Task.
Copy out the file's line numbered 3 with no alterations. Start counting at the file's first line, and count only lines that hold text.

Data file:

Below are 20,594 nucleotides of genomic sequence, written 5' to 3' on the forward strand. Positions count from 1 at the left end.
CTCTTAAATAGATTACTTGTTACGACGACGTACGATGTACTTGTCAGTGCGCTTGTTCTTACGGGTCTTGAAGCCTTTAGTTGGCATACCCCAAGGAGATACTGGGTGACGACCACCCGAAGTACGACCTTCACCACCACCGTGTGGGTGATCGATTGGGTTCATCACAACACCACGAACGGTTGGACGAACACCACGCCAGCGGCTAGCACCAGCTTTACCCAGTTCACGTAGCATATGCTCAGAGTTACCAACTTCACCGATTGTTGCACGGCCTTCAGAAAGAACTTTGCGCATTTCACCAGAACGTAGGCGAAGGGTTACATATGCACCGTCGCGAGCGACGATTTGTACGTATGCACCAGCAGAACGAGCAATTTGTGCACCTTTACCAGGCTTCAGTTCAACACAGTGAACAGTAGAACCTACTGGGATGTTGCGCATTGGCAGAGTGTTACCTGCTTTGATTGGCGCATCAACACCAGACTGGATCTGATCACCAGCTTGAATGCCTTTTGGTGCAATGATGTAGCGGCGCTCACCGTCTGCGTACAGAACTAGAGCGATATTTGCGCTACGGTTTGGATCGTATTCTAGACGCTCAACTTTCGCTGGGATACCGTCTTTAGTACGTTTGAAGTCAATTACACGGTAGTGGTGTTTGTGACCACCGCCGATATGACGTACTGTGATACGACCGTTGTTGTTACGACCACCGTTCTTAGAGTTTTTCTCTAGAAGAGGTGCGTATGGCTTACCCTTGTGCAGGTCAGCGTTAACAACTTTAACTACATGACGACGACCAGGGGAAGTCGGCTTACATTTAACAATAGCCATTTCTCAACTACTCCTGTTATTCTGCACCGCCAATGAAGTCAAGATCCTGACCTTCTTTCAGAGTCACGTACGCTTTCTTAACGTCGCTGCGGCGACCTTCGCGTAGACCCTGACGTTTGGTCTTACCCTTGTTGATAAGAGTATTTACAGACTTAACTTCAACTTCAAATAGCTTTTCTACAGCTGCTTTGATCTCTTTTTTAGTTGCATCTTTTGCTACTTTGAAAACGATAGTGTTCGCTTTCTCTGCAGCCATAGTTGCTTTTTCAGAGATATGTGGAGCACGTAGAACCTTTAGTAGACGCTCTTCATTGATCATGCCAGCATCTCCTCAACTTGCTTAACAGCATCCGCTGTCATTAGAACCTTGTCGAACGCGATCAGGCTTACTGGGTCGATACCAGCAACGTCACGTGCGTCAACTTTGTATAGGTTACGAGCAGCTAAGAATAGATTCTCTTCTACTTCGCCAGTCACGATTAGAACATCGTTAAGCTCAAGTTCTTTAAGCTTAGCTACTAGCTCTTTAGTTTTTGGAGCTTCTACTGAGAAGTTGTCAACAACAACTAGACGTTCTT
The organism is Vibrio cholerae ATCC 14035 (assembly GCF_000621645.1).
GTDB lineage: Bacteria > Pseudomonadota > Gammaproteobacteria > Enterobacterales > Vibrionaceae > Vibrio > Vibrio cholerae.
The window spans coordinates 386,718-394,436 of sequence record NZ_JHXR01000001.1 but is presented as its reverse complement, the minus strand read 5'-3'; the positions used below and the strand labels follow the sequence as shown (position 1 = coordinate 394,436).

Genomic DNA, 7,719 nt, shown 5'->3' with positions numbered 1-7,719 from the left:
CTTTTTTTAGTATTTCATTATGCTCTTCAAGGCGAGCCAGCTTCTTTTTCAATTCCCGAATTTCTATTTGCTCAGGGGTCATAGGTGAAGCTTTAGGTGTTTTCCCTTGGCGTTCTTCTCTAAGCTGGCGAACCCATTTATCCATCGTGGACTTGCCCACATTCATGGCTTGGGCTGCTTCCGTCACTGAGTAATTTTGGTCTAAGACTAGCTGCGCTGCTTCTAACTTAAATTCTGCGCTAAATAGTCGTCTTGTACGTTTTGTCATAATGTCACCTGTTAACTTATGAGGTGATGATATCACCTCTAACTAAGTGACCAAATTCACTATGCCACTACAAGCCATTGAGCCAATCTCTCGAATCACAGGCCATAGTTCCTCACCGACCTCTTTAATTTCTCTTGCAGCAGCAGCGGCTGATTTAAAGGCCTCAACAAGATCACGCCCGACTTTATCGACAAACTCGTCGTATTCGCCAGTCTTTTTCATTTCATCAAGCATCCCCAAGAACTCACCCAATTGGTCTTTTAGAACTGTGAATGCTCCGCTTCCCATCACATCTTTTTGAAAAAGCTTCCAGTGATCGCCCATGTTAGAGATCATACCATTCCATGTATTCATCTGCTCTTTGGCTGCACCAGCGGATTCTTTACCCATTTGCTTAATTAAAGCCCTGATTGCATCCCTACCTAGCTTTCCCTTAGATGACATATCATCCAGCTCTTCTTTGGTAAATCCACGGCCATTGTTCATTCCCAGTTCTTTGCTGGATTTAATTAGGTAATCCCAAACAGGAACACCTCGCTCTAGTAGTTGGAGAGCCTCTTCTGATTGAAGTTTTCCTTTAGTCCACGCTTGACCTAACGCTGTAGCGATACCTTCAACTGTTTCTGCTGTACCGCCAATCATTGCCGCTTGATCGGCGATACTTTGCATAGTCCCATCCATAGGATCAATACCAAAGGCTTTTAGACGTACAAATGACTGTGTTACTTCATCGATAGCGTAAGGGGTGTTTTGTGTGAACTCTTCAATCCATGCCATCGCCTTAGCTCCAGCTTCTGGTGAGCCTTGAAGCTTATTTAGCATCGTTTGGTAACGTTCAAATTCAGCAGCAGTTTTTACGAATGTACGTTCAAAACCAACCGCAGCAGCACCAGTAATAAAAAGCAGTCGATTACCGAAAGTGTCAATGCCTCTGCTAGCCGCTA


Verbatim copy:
The organism is Vibrio cholerae ATCC 14035 (assembly GCF_000621645.1).